One of the common experiences with piano tuners is our interaction with the variety of furry, feathered or finned creatures that share a piano’s abode. I serviced a customer’s piano last week where the dear owner was the proud caretaker of a feathered friend named Filo. This beautiful little creature was an African Grey parrot, the smaller and calmer of the two varieties, or a “Timneh” Grey. At the moment we were introduced, I could sense a pleasant curiosity from Filo. She turned out to be somewhat of a flirt. “She likes men”, I was told. My mind flashed back to an interaction with a male Congo Grey about 20 years ago. He was definitely not the “calmer” of the two varieties.
After this brief recollection, I began to wonder how the next 1 ½ – 2 hours would go. My previous encounter left me quite frazzled, like I had just survived a Hitchcock movie, one on one, with a sociopathic bird. The first mistake was not foreseeing the conflict that was to ensue from a larger than average, grumpy old bird. He was placed strategically about 2 feet behind the piano bench. The second mistake was agreeing to be left alone for about an hour while the piano-owner went out to run some errands. As soon as I heard the key turn in the lock when the homeowner left through the front door, he began.
First, a low grrraaakk sound as if a gauntlet was being thrown down. I thought, “this could be tricky”. But I had done pre-concert tunings and many school gymnasium piano versus kids-with-basketballs tunings. Since at the time I was solely an aural tuner, I viewed this as just another challenge to my ability to filter out extraneous noise. As I proceeded to insert the temperament strip and listen to my A440 tuning fork, the ‘ting’ of the fork was met with a SKRAAACH that made the hair on the back of my neck stand up. I cautiously turned around to see 2 beady eyes locked onto mine and I found myself visually assessing if the latch on the cage looked secure. After feeling I would be safe to turn my attention back to the task at hand, I thought I would be able to continue by just focusing on the piano sound between the sporadic avian noises. This was a clever bird however.
I was in company with a master mimic. The piano owners obviously liked European crime shows with their fluctuating police car sirens. Another favourite was the first measure of Beethoven’s Fur Elise. But the worst was a periodic, abrupt, lewd vulgarity presumably taught to the poor creature to entertain the piano owner’s friends? After trying to aurally navigate through the barrage of vocal landmines for about 30 minutes, I found myself progressing at about half the speed I normally would. I wondered, “how on earth does the piano get played in any kind of peace without duct tape?” “Should I….?” No, I couldn’t risk losing a digit. I was desperate. This was before the time that most everyone has a cell phone. Otherwise, a call to the owner may have helped. Even an electronic tuner would have been of little help in this situation.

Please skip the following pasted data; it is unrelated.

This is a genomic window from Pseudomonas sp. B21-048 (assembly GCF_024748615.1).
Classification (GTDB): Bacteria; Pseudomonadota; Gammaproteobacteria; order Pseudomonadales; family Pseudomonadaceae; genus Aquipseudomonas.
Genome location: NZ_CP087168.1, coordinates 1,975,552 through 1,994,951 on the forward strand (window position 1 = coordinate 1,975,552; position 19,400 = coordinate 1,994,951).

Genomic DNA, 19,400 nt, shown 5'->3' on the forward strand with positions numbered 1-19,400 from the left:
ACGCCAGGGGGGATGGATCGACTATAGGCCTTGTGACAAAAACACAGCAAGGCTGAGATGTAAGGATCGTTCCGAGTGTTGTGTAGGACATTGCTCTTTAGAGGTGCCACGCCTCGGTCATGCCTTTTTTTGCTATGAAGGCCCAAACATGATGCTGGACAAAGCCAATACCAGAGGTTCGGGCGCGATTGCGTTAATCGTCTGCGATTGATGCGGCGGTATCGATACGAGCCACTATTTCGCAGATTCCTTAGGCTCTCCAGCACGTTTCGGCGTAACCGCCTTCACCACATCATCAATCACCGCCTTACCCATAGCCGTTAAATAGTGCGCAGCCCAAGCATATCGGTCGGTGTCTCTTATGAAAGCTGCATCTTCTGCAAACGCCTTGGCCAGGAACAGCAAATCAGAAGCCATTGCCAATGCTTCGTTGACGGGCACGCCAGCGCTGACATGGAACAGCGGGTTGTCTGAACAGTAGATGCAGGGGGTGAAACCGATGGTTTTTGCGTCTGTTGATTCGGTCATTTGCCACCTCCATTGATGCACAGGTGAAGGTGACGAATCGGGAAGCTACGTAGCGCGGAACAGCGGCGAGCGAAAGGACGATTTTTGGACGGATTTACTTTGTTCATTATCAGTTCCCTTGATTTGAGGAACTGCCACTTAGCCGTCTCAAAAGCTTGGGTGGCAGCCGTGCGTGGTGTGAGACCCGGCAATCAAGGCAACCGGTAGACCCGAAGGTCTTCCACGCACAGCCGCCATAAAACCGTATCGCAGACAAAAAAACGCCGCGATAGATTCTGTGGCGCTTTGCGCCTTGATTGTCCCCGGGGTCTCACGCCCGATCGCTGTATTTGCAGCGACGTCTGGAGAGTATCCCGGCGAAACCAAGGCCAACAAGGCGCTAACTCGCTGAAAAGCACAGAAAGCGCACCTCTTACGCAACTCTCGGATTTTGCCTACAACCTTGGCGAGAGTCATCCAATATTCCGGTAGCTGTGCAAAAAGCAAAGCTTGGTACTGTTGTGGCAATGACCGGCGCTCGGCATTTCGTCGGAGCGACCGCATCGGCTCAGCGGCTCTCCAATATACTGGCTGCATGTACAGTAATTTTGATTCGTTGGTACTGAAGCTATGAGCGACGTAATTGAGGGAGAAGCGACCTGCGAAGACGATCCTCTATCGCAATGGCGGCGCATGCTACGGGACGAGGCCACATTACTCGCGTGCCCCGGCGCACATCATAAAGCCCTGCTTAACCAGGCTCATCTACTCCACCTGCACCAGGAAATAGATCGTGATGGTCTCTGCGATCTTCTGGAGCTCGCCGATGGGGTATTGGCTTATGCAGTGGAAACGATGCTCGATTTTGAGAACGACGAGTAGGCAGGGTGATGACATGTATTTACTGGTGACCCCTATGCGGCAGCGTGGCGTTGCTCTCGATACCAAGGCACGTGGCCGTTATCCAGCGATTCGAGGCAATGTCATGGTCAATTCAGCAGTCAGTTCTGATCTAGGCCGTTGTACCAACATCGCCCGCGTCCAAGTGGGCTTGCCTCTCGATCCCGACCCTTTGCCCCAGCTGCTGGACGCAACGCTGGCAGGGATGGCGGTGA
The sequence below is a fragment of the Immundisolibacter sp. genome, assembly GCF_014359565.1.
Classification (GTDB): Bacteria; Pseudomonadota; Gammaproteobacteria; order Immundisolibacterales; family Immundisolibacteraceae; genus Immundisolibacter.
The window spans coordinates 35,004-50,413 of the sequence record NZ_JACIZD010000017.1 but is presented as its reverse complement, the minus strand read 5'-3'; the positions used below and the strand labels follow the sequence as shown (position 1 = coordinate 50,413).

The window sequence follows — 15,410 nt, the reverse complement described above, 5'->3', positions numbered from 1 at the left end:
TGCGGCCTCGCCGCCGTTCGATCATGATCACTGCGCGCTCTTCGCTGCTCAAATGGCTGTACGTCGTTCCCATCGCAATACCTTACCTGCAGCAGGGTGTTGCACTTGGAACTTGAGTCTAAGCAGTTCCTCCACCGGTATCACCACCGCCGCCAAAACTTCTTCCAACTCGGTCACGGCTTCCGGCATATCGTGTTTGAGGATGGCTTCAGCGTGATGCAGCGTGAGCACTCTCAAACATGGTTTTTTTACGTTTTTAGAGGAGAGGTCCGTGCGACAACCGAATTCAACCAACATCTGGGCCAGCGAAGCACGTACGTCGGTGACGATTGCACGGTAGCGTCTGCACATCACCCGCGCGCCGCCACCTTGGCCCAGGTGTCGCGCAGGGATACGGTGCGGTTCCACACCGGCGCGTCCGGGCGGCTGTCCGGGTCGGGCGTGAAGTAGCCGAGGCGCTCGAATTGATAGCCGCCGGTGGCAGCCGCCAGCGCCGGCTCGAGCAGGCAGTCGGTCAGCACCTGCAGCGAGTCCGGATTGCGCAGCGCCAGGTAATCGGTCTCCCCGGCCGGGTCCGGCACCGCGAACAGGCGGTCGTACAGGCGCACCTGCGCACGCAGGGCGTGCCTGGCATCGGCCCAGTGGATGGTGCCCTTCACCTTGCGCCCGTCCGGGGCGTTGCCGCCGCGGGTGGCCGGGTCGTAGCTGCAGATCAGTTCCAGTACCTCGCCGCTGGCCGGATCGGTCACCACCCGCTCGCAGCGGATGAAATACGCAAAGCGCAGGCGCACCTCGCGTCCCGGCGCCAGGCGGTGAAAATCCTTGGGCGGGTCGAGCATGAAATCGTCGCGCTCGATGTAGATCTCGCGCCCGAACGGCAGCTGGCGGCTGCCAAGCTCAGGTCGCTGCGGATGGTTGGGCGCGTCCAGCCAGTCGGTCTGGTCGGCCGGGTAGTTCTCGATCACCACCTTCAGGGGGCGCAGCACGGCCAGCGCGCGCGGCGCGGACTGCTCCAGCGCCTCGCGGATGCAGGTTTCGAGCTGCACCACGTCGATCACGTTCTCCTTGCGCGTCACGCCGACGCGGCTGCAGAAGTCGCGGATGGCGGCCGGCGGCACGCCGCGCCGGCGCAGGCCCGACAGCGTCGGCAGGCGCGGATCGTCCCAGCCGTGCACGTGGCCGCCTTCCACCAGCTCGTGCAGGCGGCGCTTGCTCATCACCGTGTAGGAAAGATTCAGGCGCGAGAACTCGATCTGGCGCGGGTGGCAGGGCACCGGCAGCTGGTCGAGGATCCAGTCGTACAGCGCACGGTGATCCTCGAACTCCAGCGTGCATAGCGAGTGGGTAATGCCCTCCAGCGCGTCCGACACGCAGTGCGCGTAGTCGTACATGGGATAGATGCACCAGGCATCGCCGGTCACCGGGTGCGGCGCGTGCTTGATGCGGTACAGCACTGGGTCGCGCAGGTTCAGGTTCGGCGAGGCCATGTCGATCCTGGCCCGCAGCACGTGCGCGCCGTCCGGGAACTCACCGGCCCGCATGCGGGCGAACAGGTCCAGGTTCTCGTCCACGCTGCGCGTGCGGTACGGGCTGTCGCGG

Then I happened to notice a neatly folded blanket on a shelf above the great bird. Aha! As I reached carefully around the back and upward I was met with a cacophony of protest. ’Big Grumpy Grey’ seemed to know what was coming. The darkening blanket seemed to have a calming effect on both of us and I was able to proceed. I found myself feeling some pity as an infrequent whimpering low Graaaw was spoken. And then I began to fear what the piano owner would think of me covering up her pet? I’d cross that bridge later. As I pushed through the remainder of the tuning, I began to admire the skill of this beautiful bird. Human impersonators would likely never be able to match the perfection of tone and pitch the big parrot possessed.
Here I was again before such a creature. The little Timneh, Filo, was very sweet. She was deeply attached to her owners. Every time they walked in the room she would make beautiful welcoming sounds of recognition and affection. Poor Filo was a cancer survivor. Having her maroon coloured tail feathers removed, she flew across the room in a floppy side to side manner, somewhat like a drunk would attempt to walk a straight line. The most endearing expression she spoke was a simple, genuine-sounding “I love you.” It reminded me that beyond their skill at vocalization, a bird can use the special gift of sound to express attachment and affection. Something perhaps not heard enough amongst people.
Finally, the piano, music, speech, the words of a parent to a child, a husband to a wife, the sounds heard in nature can all have something in common – the ability to touch the heart and stir feelings. Mostly good feelings we hope. A lesson that I had reinforced by a bird named Filo.
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